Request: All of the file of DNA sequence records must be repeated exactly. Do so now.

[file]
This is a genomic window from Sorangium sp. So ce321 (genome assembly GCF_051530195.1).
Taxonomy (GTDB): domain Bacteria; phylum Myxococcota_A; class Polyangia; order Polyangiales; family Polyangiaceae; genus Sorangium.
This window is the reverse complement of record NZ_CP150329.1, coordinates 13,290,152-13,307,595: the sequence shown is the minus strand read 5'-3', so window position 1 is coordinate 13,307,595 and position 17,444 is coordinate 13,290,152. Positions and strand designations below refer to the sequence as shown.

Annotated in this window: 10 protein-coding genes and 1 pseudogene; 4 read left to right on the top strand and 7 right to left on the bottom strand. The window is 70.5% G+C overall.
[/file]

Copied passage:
This is a genomic window from Sorangium sp. So ce321 (genome assembly GCF_051530195.1).
Taxonomy (GTDB): domain Bacteria; phylum Myxococcota_A; class Polyangia; order Polyangiales; family Polyangiaceae; genus Sorangium.
This window is the reverse complement of record NZ_CP150329.1, coordinates 13,290,152-13,307,595: the sequence shown is the minus strand read 5'-3', so window position 1 is coordinate 13,307,595 and position 17,444 is coordinate 13,290,152. Positions and strand designations below refer to the sequence as shown.

Annotated in this window: 10 protein-coding genes and 1 pseudogene; 4 read left to right on the top strand and 7 right to left on the bottom strand. The window is 70.5% G+C overall.